United States Consul General Tong Attends Event in Support of Ivory Ban (State Dept.)

                                china enters the battle to ban ivory poaching

Consul General Tong Attends Event in Support of Ivory Ban

china enters the battle to ban ivory poaching

Consul General Tong joined the “Global March for Elephants and Rhinos” event withformer Miss Chinese International Bernice Liu, Tanzanian pop star and activist Shubert Mwarabu, LegCo member Ted Hui, and the Angolan Consul General to Hong Kong at L’Hotel Elan on September 8 in Kwun Tong. The event was in support of Hong Kong’s proposed ivory ban and fighting wildlife trafficking. Worldwide, elephant populations have been dwindling, with fewer than 400,000 African elephants in the wild. CG Tong said, “Protecting endangered species is a matter of teamwork; everyone shares the responsibility – governments, citizens, artists, academics – all contributions matter. People are giving their lives in Africa to prevent the decimation of elephants. If people are giving their lives there, even though we live on the other side of the planet, we should also do our part.”

By U.S. Consulate General Hong Kong | 8 September, 2017 | Topics: News


                                china enters the battle to ban ivory poaching



Stanley Butler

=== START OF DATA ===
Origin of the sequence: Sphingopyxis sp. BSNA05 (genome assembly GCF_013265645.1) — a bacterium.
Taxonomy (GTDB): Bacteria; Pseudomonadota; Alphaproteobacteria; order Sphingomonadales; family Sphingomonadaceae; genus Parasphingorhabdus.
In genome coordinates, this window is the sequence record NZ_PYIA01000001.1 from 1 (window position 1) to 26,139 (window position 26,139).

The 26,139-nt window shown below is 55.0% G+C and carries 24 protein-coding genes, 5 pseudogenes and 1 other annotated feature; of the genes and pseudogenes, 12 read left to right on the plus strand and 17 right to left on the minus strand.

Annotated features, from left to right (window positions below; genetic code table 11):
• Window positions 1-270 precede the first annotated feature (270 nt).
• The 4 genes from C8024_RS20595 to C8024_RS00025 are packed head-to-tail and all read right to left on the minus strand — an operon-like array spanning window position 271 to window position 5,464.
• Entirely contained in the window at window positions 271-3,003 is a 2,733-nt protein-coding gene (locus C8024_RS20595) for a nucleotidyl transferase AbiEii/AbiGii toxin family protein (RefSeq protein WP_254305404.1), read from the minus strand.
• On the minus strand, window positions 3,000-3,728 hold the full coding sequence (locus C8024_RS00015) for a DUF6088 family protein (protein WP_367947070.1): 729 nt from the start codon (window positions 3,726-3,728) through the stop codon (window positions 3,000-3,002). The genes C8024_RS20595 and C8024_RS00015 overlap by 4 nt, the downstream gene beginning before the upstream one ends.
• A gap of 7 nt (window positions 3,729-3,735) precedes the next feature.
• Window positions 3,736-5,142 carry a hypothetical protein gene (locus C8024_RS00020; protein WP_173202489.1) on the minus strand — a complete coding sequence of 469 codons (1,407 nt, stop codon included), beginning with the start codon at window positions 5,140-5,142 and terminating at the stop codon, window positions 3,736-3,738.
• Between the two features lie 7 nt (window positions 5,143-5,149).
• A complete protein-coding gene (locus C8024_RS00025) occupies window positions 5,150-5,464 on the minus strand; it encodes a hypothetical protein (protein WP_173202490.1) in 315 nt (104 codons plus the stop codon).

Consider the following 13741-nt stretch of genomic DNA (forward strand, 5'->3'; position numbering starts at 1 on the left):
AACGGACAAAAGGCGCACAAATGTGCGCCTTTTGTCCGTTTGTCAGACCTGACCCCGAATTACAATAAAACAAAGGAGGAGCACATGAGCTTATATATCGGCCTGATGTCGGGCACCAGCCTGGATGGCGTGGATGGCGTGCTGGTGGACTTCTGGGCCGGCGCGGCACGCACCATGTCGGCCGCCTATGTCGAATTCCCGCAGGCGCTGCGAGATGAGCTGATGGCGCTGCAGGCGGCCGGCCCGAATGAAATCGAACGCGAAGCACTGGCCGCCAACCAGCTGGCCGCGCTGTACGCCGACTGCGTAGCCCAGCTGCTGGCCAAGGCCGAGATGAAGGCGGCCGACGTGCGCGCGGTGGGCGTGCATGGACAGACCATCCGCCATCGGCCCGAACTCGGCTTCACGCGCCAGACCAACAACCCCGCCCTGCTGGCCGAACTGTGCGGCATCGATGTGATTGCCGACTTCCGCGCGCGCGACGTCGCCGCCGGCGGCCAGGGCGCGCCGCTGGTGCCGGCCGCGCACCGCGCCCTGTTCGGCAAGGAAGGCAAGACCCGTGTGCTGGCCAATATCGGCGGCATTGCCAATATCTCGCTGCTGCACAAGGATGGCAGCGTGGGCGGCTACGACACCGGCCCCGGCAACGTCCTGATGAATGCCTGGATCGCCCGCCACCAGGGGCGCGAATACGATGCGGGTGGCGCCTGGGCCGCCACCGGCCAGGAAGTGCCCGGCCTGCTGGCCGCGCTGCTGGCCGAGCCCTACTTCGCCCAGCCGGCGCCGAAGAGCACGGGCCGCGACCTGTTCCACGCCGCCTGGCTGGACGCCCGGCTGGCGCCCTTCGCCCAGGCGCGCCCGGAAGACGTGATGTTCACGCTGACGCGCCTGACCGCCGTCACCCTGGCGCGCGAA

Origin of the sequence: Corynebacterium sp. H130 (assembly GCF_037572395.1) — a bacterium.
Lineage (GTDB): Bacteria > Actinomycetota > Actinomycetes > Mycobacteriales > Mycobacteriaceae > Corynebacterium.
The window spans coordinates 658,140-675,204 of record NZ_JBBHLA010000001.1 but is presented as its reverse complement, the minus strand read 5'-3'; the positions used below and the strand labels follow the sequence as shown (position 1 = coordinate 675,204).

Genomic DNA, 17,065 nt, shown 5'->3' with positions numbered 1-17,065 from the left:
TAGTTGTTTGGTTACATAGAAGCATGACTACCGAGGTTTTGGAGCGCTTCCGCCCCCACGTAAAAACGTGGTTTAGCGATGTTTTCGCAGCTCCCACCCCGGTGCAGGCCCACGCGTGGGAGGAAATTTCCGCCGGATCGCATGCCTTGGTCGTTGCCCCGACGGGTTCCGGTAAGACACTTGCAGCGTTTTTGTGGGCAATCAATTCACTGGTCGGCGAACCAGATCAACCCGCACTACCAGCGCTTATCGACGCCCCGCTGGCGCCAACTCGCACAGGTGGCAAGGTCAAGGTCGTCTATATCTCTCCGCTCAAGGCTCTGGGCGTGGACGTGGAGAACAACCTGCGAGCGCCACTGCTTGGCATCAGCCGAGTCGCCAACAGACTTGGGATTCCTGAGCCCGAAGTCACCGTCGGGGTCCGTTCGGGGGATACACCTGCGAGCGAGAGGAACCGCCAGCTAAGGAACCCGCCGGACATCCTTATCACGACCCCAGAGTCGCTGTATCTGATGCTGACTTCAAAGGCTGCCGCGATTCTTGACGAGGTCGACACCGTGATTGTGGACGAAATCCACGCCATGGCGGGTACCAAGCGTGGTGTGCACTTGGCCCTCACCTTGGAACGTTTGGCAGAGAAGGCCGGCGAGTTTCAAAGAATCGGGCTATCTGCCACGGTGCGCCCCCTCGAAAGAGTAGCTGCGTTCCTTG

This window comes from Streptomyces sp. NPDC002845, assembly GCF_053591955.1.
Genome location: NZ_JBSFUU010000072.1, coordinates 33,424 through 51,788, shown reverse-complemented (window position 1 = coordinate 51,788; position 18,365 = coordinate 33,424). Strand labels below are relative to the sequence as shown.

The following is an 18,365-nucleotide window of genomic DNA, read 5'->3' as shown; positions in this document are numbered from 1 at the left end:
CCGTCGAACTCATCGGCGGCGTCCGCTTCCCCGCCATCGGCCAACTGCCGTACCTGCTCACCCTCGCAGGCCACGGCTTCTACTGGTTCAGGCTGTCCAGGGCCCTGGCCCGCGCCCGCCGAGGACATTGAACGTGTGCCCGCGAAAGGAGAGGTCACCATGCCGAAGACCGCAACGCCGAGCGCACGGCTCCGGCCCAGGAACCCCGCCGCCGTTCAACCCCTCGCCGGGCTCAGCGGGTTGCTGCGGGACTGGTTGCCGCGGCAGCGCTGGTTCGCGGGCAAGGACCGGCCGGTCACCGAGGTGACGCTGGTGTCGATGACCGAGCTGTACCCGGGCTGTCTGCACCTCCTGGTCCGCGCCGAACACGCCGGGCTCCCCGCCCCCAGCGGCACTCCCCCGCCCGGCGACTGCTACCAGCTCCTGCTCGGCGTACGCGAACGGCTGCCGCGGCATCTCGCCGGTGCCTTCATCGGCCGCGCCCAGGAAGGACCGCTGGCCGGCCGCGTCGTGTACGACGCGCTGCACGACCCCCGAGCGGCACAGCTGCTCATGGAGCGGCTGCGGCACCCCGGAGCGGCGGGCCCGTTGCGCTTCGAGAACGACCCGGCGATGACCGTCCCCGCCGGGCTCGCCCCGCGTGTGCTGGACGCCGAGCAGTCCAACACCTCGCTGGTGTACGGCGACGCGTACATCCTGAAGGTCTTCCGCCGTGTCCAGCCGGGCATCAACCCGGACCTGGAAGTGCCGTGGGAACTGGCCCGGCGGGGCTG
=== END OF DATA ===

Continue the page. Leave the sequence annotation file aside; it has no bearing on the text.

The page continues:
Currently a writer of ESL materials and a teacher of English and Japanese in Hong Kong, his journey to the East started in the 1850's goldfield town of Ballaarat where the Eureka Rebellion took place on Dec 4 1854. After 2 decades there he then went on to spend three decades in Melbourne to pursue studies at Monash Secondary Teachers College (Rusden) and La Trobe University before taking up an active role in (Asian) furniture making and design, alongside running a business with his partner that had a dramatic impact on migrant education in Australia, the opening up of the overseas student market to Australian schools and institutions, and provided a link for Australian educators to establish their expertise throughout the Asia region, particularly in Vietnam, Laos and Cambodia. On the way to Asia with an obligatory trip around Australia in mind to see his own country, Darwin and the Northern Territory captivated him. Shortly after arriving, he found himself resident in Alice Springs, in the heart of the Australia, where he had for the first time, contact with Aboriginal people and the problems that confront them in a land that has largely left them marginalised. That was a real learning curve for him and is something that empowers him to see they have their problems redressed in a just and equitable way. For a culture that has existed for over 60,000 years, the world's oldest continuing living culture, that had never been messed with prior to the 1788 British First Fleet of convicts, of whom some of his roots came from, the takeover of their land and their culture deserves nothing less. However the East has always been something that's fascinated him since childhood. After many trips to Hong Kong, Japan, Thailand, The Philippines and Indonesia over the years, it wasn't until 2008 that he was finally able to live in the heart of this region, in Hong Kong.